Hillary Clinton

Three Influential First Ladies

As the old saying goes, "Behind every great man is a great woman." When it comes to talking about American presidents, nothing could be truer. American presidential history is filled with influential First Ladies who have paved the way for women everywhere. What I find fascinating about First Ladies is that while they don’t have an official role, they nevertheless become influential because of the things they do, the programs they start, and the initiatives they spearhead. As such, they are often thrust into the public’s eye and into the limelight—whether they want that role or not.

For instance, consider Eleanor Roosevelt. Born into a political family, Eleanor Roosevelt quickly became America’s most influential First Lady as she blazed paths for women and led the battle for social justice. What was unique about Eleanor was that prior to her, First Ladies were not so public or active. In fact, Eleanor watched the traditional protocol of her aunt, Edith Roosevelt, during Theodore Roosevelt’s presidency and decided she would be very different.

With her husband Franklin’s support, Eleanor continued her pre-First Lady activities, which included working with the Women’s Trade Union League and being a leader in the New York State Democratic Party. In an era when few women had careers, Eleanor was showing women what was possible. During her twelve years as First Lady, she made frequent personal appearances at labor meetings to assure Depression-era workers that the White House was mindful of their plight. And her work with the National Youth Administration (NYA) was focused on training women to enter the workforce. Enjoy this early video of Eleanor talking about the NYA and its role in the future of women.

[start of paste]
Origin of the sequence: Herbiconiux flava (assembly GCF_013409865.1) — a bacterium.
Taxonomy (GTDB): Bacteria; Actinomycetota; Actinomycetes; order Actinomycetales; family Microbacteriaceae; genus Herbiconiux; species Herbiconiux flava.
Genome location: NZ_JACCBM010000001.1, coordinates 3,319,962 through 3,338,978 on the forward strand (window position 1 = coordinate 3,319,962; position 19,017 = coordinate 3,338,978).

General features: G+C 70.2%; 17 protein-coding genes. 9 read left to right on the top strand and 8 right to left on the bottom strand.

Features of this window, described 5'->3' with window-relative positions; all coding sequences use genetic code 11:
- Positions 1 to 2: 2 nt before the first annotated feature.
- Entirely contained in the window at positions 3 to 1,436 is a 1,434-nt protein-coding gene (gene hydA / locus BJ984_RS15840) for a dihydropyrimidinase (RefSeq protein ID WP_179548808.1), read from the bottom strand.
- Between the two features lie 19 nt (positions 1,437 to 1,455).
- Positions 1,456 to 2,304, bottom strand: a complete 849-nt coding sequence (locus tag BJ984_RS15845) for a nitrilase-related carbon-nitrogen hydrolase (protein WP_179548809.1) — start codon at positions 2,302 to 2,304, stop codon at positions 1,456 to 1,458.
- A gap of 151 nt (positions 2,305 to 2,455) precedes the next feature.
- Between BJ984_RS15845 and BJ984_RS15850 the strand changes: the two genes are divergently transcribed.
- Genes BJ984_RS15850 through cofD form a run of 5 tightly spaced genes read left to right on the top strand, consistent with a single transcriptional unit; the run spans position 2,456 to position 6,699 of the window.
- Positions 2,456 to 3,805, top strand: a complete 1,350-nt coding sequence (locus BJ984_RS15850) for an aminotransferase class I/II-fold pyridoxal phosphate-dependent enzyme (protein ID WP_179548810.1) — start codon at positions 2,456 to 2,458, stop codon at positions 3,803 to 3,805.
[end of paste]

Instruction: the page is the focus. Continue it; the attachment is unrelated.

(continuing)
Hillary Clinton is another First Lady worth mentioning. One of her first goal’s as First Lady was to push for universal healthcare for all Americans. But in just a little over a year of embarking on her agenda, the healthcare bill was declared "dead" by Senate Majority Leader George J. Mitchell. Despite that setback, Hillary Clinton rose from the ashes and became the voice of healthcare issues that affected Americans. She initiated the Children’s Health Insurance Program in 1997, a federal effort that provided state support for those children whose parents were unable to provide them with health coverage. She also successfully sought to increase the research funding for illnesses such as prostate cancer and childhood asthma at the National Institute of Health, and she gave voice to the illnesses that were affecting veterans of the Gulf War.

In 1995, Hillary Clinton gave a speech at the U.N. Women’s Conference in Beijing that solidified her role as a powerful female speaker and change agent. Her poise, power, and passion for the subject matter—women’s rights worldwide—paved the way for her future political goals and gave women everywhere a worldwide voice.